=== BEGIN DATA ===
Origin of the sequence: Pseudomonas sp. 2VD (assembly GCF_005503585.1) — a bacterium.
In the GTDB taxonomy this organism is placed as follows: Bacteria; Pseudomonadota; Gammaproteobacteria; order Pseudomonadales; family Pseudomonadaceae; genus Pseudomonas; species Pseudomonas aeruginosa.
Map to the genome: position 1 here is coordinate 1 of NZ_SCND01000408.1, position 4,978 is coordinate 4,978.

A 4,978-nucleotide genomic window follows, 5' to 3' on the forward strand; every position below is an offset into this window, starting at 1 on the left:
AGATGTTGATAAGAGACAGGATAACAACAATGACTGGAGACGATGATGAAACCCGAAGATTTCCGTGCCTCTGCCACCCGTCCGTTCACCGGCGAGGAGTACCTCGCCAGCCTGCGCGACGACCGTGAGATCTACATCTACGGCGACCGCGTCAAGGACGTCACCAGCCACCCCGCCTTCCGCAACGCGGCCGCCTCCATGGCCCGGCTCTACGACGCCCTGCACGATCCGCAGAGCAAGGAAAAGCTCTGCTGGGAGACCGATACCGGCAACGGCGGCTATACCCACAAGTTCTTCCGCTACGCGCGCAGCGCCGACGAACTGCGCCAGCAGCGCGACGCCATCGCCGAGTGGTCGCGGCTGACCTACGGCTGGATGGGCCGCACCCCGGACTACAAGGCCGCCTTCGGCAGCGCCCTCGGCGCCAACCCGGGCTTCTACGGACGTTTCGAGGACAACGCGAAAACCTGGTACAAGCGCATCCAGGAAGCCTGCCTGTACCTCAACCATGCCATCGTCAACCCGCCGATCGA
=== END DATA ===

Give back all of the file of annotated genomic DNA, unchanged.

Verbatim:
Origin of the sequence: Pseudomonas sp. 2VD (assembly GCF_005503585.1) — a bacterium.
In the GTDB taxonomy this organism is placed as follows: Bacteria; Pseudomonadota; Gammaproteobacteria; order Pseudomonadales; family Pseudomonadaceae; genus Pseudomonas; species Pseudomonas aeruginosa.
Map to the genome: position 1 here is coordinate 1 of NZ_SCND01000408.1, position 4,978 is coordinate 4,978.

A 4,978-nucleotide genomic window follows, 5' to 3' on the forward strand; every position below is an offset into this window, starting at 1 on the left:
AGATGTTGATAAGAGACAGGATAACAACAATGACTGGAGACGATGATGAAACCCGAAGATTTCCGTGCCTCTGCCACCCGTCCGTTCACCGGCGAGGAGTACCTCGCCAGCCTGCGCGACGACCGTGAGATCTACATCTACGGCGACCGCGTCAAGGACGTCACCAGCCACCCCGCCTTCCGCAACGCGGCCGCCTCCATGGCCCGGCTCTACGACGCCCTGCACGATCCGCAGAGCAAGGAAAAGCTCTGCTGGGAGACCGATACCGGCAACGGCGGCTATACCCACAAGTTCTTCCGCTACGCGCGCAGCGCCGACGAACTGCGCCAGCAGCGCGACGCCATCGCCGAGTGGTCGCGGCTGACCTACGGCTGGATGGGCCGCACCCCGGACTACAAGGCCGCCTTCGGCAGCGCCCTCGGCGCCAACCCGGGCTTCTACGGACGTTTCGAGGACAACGCGAAAACCTGGTACAAGCGCATCCAGGAAGCCTGCCTGTACCTCAACCATGCCATCGTCAACCCGCCGATCGA